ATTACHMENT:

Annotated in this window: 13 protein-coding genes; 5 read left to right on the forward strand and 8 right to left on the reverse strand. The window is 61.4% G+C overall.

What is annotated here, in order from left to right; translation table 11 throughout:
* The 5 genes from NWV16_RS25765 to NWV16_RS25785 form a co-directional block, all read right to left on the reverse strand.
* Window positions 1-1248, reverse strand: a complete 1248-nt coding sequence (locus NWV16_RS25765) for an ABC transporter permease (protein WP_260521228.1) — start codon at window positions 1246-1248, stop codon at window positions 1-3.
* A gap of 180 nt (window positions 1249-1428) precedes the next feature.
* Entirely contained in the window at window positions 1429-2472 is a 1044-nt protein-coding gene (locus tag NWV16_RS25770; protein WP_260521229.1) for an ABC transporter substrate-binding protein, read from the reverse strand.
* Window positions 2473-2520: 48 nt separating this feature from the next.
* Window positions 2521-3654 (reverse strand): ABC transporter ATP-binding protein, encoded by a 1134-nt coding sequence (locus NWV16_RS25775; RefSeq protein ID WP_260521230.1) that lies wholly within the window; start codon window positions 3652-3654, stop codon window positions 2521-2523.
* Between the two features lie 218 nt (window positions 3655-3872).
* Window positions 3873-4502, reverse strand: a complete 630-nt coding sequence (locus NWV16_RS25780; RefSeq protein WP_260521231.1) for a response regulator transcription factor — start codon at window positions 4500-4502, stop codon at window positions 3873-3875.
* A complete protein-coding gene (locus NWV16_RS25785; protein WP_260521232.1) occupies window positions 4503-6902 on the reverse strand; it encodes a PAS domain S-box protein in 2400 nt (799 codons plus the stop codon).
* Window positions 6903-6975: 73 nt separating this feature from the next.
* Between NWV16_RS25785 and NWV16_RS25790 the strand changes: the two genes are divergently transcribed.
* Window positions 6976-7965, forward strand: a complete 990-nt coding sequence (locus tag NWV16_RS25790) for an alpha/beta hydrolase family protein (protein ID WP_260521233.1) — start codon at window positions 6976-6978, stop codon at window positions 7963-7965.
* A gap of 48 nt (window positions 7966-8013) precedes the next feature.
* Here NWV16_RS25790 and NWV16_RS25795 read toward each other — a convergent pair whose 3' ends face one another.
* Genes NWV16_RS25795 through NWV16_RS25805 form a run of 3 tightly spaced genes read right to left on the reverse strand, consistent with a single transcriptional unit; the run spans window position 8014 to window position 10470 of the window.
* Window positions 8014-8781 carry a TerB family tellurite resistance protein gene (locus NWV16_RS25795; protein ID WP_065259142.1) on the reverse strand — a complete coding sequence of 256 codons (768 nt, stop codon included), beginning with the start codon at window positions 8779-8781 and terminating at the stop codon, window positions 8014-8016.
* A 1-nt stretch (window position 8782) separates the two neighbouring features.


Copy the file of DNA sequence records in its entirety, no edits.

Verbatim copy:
Annotated in this window: 13 protein-coding genes; 5 read left to right on the forward strand and 8 right to left on the reverse strand. The window is 61.4% G+C overall.

What is annotated here, in order from left to right; translation table 11 throughout:
* The 5 genes from NWV16_RS25765 to NWV16_RS25785 form a co-directional block, all read right to left on the reverse strand.
* Window positions 1-1248, reverse strand: a complete 1248-nt coding sequence (locus NWV16_RS25765) for an ABC transporter permease (protein WP_260521228.1) — start codon at window positions 1246-1248, stop codon at window positions 1-3.
* A gap of 180 nt (window positions 1249-1428) precedes the next feature.
* Entirely contained in the window at window positions 1429-2472 is a 1044-nt protein-coding gene (locus tag NWV16_RS25770; protein WP_260521229.1) for an ABC transporter substrate-binding protein, read from the reverse strand.
* Window positions 2473-2520: 48 nt separating this feature from the next.
* Window positions 2521-3654 (reverse strand): ABC transporter ATP-binding protein, encoded by a 1134-nt coding sequence (locus NWV16_RS25775; RefSeq protein ID WP_260521230.1) that lies wholly within the window; start codon window positions 3652-3654, stop codon window positions 2521-2523.
* Between the two features lie 218 nt (window positions 3655-3872).
* Window positions 3873-4502, reverse strand: a complete 630-nt coding sequence (locus NWV16_RS25780; RefSeq protein WP_260521231.1) for a response regulator transcription factor — start codon at window positions 4500-4502, stop codon at window positions 3873-3875.
* A complete protein-coding gene (locus NWV16_RS25785; protein WP_260521232.1) occupies window positions 4503-6902 on the reverse strand; it encodes a PAS domain S-box protein in 2400 nt (799 codons plus the stop codon).
* Window positions 6903-6975: 73 nt separating this feature from the next.
* Between NWV16_RS25785 and NWV16_RS25790 the strand changes: the two genes are divergently transcribed.
* Window positions 6976-7965, forward strand: a complete 990-nt coding sequence (locus tag NWV16_RS25790) for an alpha/beta hydrolase family protein (protein ID WP_260521233.1) — start codon at window positions 6976-6978, stop codon at window positions 7963-7965.
* A gap of 48 nt (window positions 7966-8013) precedes the next feature.
* Here NWV16_RS25790 and NWV16_RS25795 read toward each other — a convergent pair whose 3' ends face one another.
* Genes NWV16_RS25795 through NWV16_RS25805 form a run of 3 tightly spaced genes read right to left on the reverse strand, consistent with a single transcriptional unit; the run spans window position 8014 to window position 10470 of the window.
* Window positions 8014-8781 carry a TerB family tellurite resistance protein gene (locus NWV16_RS25795; protein ID WP_065259142.1) on the reverse strand — a complete coding sequence of 256 codons (768 nt, stop codon included), beginning with the start codon at window positions 8779-8781 and terminating at the stop codon, window positions 8014-8016.
* A 1-nt stretch (window position 8782) separates the two neighbouring features.